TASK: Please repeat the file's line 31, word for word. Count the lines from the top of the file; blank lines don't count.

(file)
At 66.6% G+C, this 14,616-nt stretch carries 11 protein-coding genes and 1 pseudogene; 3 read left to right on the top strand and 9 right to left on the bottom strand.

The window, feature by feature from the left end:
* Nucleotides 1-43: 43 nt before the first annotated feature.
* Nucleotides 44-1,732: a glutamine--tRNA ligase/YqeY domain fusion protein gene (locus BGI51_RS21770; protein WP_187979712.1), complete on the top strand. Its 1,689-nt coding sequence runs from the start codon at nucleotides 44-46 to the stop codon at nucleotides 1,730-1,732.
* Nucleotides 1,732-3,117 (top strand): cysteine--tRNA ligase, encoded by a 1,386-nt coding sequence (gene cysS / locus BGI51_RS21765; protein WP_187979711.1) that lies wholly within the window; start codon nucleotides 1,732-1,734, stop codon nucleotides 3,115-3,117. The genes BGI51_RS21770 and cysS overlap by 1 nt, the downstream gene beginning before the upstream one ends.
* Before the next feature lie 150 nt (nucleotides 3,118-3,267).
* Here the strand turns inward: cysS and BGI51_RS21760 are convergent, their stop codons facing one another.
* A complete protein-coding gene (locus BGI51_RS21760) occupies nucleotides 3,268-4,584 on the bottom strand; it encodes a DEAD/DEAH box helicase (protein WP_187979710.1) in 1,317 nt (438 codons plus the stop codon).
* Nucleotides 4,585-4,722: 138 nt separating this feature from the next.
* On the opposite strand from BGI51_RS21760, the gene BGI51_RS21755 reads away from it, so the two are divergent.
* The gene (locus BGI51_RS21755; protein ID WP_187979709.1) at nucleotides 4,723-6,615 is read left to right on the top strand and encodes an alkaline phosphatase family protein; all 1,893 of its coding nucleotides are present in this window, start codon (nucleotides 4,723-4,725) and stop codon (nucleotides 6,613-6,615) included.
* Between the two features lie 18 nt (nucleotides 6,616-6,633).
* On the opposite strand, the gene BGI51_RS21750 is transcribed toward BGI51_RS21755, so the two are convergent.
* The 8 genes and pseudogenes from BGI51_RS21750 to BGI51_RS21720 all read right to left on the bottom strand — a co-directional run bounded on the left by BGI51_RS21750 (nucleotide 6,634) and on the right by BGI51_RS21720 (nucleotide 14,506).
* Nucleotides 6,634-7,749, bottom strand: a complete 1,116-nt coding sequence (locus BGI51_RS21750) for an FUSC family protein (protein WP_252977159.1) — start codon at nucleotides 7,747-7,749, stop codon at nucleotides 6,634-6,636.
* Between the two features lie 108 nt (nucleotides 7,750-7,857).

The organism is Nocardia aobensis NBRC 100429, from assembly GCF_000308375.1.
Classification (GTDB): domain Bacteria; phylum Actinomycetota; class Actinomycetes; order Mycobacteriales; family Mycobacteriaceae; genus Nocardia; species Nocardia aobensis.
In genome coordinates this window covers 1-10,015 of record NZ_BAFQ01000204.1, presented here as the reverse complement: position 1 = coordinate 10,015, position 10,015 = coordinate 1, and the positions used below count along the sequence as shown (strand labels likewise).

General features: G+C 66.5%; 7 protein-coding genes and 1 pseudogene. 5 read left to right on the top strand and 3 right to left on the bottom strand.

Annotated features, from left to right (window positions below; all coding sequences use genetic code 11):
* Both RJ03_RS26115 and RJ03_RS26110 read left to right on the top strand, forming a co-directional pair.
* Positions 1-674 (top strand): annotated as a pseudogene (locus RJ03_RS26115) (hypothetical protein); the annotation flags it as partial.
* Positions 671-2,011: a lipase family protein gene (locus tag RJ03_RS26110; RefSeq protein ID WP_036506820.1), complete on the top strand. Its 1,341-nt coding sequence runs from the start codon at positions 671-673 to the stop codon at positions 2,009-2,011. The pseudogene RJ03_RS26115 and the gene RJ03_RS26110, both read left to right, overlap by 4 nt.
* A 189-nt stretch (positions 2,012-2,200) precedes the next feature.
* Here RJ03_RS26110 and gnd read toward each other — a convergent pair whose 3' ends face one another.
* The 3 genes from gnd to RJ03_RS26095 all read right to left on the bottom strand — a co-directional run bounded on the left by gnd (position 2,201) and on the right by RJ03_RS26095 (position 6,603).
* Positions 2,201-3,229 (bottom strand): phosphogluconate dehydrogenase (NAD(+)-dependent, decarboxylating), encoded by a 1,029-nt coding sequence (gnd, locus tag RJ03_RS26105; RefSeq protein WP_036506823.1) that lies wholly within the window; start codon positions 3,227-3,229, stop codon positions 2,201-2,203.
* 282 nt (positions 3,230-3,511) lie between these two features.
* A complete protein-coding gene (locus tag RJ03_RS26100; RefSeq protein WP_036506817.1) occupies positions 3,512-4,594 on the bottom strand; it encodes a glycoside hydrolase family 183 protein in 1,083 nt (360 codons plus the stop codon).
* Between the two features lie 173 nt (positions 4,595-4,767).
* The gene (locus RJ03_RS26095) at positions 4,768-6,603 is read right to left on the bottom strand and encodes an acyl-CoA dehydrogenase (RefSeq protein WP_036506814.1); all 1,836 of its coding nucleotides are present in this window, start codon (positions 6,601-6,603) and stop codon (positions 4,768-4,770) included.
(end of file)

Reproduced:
* Between the two features lie 173 nt (positions 4,595-4,767).